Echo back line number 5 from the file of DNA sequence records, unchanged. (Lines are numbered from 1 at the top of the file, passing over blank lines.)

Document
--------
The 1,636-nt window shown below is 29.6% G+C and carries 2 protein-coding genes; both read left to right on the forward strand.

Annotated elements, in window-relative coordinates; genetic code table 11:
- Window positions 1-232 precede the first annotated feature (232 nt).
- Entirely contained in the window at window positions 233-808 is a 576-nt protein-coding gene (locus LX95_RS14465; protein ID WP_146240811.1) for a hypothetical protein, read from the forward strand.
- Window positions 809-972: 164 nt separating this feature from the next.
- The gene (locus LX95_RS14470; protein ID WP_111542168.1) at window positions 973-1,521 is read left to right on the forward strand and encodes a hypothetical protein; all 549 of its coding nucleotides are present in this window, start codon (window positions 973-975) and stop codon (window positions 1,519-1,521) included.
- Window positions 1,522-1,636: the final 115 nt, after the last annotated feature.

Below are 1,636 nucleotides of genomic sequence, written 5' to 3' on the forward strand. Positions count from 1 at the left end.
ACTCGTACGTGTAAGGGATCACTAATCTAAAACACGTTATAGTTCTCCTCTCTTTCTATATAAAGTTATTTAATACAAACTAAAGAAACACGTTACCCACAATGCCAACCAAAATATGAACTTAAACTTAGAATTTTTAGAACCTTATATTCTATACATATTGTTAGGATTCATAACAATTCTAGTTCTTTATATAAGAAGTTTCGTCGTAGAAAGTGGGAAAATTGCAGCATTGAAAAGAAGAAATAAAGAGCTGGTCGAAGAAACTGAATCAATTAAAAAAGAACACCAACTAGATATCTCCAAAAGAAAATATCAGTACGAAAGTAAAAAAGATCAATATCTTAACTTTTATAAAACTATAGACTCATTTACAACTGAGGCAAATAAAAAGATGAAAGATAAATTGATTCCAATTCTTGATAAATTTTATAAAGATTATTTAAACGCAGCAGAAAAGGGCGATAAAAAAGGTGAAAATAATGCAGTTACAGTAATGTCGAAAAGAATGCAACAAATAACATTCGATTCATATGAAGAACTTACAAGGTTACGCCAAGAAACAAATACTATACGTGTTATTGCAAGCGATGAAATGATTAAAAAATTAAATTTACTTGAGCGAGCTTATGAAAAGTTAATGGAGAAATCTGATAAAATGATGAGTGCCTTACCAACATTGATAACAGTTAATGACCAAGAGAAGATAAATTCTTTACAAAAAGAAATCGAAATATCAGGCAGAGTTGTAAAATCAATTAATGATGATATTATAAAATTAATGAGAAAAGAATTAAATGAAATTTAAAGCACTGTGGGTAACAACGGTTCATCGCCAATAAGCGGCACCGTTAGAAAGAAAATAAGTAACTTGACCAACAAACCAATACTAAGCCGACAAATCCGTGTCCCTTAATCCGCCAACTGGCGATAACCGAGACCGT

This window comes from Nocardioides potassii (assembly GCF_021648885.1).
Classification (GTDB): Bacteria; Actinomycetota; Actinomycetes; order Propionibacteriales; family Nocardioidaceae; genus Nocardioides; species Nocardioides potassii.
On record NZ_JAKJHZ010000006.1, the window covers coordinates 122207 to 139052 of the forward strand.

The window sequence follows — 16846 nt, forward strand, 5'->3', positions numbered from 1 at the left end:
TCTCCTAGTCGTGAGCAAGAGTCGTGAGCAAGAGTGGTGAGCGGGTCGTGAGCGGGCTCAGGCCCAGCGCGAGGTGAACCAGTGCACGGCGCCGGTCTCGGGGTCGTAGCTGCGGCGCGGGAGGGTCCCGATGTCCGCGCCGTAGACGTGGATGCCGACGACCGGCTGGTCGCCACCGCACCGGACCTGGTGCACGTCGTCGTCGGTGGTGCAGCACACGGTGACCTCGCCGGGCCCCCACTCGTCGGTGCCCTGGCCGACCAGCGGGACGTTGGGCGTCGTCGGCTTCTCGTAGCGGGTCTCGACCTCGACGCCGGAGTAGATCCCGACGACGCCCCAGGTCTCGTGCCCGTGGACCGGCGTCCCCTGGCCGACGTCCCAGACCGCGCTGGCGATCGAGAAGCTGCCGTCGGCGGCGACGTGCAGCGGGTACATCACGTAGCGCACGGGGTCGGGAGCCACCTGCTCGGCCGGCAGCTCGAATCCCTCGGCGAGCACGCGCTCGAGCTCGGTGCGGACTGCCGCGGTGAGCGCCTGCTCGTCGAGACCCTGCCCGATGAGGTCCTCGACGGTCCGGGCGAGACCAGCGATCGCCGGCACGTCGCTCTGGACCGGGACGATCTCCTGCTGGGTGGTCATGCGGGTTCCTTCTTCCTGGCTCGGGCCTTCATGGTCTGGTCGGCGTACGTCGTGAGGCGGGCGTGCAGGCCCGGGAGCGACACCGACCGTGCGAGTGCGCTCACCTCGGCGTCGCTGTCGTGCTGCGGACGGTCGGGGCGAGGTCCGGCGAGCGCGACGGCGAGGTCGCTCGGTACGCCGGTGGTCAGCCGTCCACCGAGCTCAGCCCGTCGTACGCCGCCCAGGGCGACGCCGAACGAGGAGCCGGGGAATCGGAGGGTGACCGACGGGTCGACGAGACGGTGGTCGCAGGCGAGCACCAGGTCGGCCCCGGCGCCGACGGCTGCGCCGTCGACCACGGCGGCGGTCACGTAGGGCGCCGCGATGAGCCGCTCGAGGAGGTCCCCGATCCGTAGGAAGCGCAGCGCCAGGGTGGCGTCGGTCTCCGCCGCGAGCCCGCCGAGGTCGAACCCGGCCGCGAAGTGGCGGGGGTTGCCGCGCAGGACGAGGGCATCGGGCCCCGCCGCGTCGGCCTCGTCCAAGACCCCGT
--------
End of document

- Window positions 809-972: 164 nt separating this feature from the next.